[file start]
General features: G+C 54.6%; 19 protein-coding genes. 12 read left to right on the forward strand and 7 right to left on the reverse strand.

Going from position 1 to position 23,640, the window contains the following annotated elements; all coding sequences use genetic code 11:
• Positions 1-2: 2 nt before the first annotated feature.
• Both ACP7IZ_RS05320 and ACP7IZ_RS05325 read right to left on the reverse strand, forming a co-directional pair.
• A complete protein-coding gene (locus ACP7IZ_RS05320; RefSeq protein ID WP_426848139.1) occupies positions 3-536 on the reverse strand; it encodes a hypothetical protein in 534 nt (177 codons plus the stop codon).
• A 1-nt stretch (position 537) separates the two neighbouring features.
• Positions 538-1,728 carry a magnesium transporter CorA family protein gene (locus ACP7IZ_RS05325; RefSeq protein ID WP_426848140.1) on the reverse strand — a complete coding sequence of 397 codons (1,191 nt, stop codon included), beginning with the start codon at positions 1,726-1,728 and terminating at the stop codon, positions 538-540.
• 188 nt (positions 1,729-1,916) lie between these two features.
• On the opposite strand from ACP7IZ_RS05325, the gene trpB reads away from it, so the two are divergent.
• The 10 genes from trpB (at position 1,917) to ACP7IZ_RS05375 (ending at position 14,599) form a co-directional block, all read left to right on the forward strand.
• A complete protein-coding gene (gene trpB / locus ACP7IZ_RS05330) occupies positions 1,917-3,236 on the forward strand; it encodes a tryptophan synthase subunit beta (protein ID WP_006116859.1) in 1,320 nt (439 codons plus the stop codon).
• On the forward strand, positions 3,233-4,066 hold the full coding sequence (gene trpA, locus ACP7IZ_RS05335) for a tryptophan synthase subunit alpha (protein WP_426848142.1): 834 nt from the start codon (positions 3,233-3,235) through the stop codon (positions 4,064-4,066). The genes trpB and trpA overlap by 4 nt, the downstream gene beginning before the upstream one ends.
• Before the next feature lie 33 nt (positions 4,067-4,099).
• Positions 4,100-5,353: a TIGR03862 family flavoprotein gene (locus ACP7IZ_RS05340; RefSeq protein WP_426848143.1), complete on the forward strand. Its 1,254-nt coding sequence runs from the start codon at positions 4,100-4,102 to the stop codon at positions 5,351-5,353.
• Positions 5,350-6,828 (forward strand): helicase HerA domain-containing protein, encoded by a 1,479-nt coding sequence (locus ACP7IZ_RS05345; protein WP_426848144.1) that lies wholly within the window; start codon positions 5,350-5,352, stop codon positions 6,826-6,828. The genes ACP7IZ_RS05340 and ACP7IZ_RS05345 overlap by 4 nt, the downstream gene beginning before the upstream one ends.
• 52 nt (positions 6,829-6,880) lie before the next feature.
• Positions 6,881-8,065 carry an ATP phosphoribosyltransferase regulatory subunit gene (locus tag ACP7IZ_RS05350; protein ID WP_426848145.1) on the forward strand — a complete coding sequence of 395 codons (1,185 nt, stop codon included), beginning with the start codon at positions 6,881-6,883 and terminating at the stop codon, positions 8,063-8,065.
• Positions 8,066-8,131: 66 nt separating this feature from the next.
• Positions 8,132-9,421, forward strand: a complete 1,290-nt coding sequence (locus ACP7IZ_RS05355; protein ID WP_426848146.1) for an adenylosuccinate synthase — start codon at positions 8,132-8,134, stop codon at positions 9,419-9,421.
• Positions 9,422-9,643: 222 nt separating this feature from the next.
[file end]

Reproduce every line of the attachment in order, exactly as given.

General features: G+C 54.6%; 19 protein-coding genes. 12 read left to right on the forward strand and 7 right to left on the reverse strand.

Going from position 1 to position 23,640, the window contains the following annotated elements; all coding sequences use genetic code 11:
• Positions 1-2: 2 nt before the first annotated feature.
• Both ACP7IZ_RS05320 and ACP7IZ_RS05325 read right to left on the reverse strand, forming a co-directional pair.
• A complete protein-coding gene (locus ACP7IZ_RS05320; RefSeq protein ID WP_426848139.1) occupies positions 3-536 on the reverse strand; it encodes a hypothetical protein in 534 nt (177 codons plus the stop codon).
• A 1-nt stretch (position 537) separates the two neighbouring features.
• Positions 538-1,728 carry a magnesium transporter CorA family protein gene (locus ACP7IZ_RS05325; RefSeq protein ID WP_426848140.1) on the reverse strand — a complete coding sequence of 397 codons (1,191 nt, stop codon included), beginning with the start codon at positions 1,726-1,728 and terminating at the stop codon, positions 538-540.
• 188 nt (positions 1,729-1,916) lie between these two features.
• On the opposite strand from ACP7IZ_RS05325, the gene trpB reads away from it, so the two are divergent.
• The 10 genes from trpB (at position 1,917) to ACP7IZ_RS05375 (ending at position 14,599) form a co-directional block, all read left to right on the forward strand.
• A complete protein-coding gene (gene trpB / locus ACP7IZ_RS05330) occupies positions 1,917-3,236 on the forward strand; it encodes a tryptophan synthase subunit beta (protein ID WP_006116859.1) in 1,320 nt (439 codons plus the stop codon).
• On the forward strand, positions 3,233-4,066 hold the full coding sequence (gene trpA, locus ACP7IZ_RS05335) for a tryptophan synthase subunit alpha (protein WP_426848142.1): 834 nt from the start codon (positions 3,233-3,235) through the stop codon (positions 4,064-4,066). The genes trpB and trpA overlap by 4 nt, the downstream gene beginning before the upstream one ends.
• Before the next feature lie 33 nt (positions 4,067-4,099).
• Positions 4,100-5,353: a TIGR03862 family flavoprotein gene (locus ACP7IZ_RS05340; RefSeq protein WP_426848143.1), complete on the forward strand. Its 1,254-nt coding sequence runs from the start codon at positions 4,100-4,102 to the stop codon at positions 5,351-5,353.
• Positions 5,350-6,828 (forward strand): helicase HerA domain-containing protein, encoded by a 1,479-nt coding sequence (locus ACP7IZ_RS05345; protein WP_426848144.1) that lies wholly within the window; start codon positions 5,350-5,352, stop codon positions 6,826-6,828. The genes ACP7IZ_RS05340 and ACP7IZ_RS05345 overlap by 4 nt, the downstream gene beginning before the upstream one ends.
• 52 nt (positions 6,829-6,880) lie before the next feature.
• Positions 6,881-8,065 carry an ATP phosphoribosyltransferase regulatory subunit gene (locus tag ACP7IZ_RS05350; protein ID WP_426848145.1) on the forward strand — a complete coding sequence of 395 codons (1,185 nt, stop codon included), beginning with the start codon at positions 6,881-6,883 and terminating at the stop codon, positions 8,063-8,065.
• Positions 8,066-8,131: 66 nt separating this feature from the next.
• Positions 8,132-9,421, forward strand: a complete 1,290-nt coding sequence (locus ACP7IZ_RS05355; protein ID WP_426848146.1) for an adenylosuccinate synthase — start codon at positions 8,132-8,134, stop codon at positions 9,419-9,421.
• Positions 9,422-9,643: 222 nt separating this feature from the next.